Transnational feminist theory is challenged by Chandra Talpade Mohanty who was raised in India and teaches university women’s studies in New York. Her 1986 article “Under Western Eyes” generated much discussion about deficits in post- or de-colonial transnational feminist theory, elaborated on in her book Feminism Without Borders, 2003, and in a video interview.[i] As a radical activist, she faults feminists for not doing more to join antiglobalization’s critique of neoliberal capitalism as the main oppressor. She faults US women’s movements for becoming increasingly conservative so that, “much radical, antiracist feminist activism occurs outside the rubric of such movements.”[ii] She aks Western feminists to scrutinize “materialist” (in the Marxist sense of economics and class) local histories from the perspective of gender and race. They should not assume that liberal theories, such as the importance of education for girls, apply universally without understanding the local context. Power should be studied from the bottom up in the lives of marginalized women, called standpoint theory, because women are most of the poor, sweatshop factory workers and refugees exploited by neoliberal capitalism. Western feminists should respectfully form solidarity movements with women globally, not looking at “Third World women” from a Eurocentric orientalist viewpoint as a simple category with similar female characteristics.
In opposition to postmodern relativists’ reluctance to develop general theories that has dominated US academia for the last three decades, she recommends the approach of “postpositivist realism“ doing “systemic analyses” as of patterns of domination, while recognizing local differences. She especially advocates that women of color in the West and women of the Global South make alliances, as she has attempted to do in organizing conferences. She reminds us that “corporatist” universities are not immune from neoliberal control of our thinking and make the mistake of approaching area studies, gender and ethnic studies, and globalization as if the US is the norm, not an “area.” Her main goal is to encourage an “anticapitalist transnational feminist practice” using a “comparative feminist studies model.”[iii] Such a cross-cultural course would include global women’s issues and activism around sex work, the “maid trade,” small-scale farmers, war, environmentalism, human rights, etc., not singling out the West as somehow superior or not part of the neoliberal system, thinking in terms of One-Third World and Two-Thirds World. Criticizing feminists for not being anticapitalists, she also criticizes the antiglobalism movement for matching masculinization of globalization discourse and not including feminist analysis, although it did include some of the feminist organizing processes.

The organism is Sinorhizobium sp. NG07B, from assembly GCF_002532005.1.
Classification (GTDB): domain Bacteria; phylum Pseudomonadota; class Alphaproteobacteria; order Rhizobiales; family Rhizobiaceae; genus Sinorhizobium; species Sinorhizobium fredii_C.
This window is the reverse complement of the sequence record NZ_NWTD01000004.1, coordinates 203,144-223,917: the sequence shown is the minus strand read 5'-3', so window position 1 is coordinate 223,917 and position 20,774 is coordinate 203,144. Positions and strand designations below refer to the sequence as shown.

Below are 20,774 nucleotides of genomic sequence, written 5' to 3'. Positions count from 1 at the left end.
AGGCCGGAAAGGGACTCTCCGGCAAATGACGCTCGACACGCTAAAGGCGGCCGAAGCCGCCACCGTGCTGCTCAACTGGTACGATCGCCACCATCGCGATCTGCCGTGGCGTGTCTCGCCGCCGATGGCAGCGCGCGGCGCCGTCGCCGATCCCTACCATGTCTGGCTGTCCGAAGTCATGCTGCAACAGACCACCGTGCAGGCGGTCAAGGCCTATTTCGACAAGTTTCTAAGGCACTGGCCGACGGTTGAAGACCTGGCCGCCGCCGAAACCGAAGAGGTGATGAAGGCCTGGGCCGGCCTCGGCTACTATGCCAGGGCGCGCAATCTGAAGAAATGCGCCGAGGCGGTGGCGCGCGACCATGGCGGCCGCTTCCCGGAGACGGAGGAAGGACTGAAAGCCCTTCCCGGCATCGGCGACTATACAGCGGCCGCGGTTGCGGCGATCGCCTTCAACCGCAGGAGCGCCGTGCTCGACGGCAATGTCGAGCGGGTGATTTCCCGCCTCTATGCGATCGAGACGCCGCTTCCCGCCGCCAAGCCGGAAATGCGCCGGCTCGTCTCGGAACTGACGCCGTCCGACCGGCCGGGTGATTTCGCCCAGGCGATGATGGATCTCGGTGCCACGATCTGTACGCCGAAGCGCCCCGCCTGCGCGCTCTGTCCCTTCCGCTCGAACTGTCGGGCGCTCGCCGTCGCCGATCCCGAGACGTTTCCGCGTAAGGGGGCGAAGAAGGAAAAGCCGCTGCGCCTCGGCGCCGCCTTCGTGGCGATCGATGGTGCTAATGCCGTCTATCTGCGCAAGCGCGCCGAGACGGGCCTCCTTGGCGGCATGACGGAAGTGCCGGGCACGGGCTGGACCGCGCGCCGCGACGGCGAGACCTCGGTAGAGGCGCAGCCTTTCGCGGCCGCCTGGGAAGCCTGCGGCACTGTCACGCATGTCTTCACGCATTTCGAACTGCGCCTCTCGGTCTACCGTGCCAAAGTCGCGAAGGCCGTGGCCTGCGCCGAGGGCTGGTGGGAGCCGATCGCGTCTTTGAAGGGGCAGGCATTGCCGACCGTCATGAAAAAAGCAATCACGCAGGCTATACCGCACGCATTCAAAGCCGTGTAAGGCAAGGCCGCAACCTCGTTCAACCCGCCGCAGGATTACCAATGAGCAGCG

In 2013 Talpade Mohanty identified the main challenge to feminist solidarity is neoliberalism’s normalization of the “so-called post-race/post feminist consumer cultures leading to generation differences” in attitudes. She calls for opposition to the neoliberal nations’ violence, as in the US, India and Israel’s “exercise of militarized and masculinized forms of control, surveillance and dispossession.” She praises resistance movements in Palestine, India’s anti-rape movement,[iv] post-Traynon Martin US, and Canada’s Idle No More indigenous environmental movement as the “key focus” for feminists. A model is the work of Indian feminist environmentalist Vandana Shiva.
[i] Chandra Talpade Mohanty. Feminism Without Borders. Duke University Press, 2003.
Interview by Linda Martin Alcoff, “Feminists We Love: Chandra Talpade Mohanty,” October 4, 2013.
[ii] Chandra Talpade Mohanty. Feminism Without Borders. Duke University, 2003, p. 221.
[iii] Chandra Talpade Mohanty, p. 242.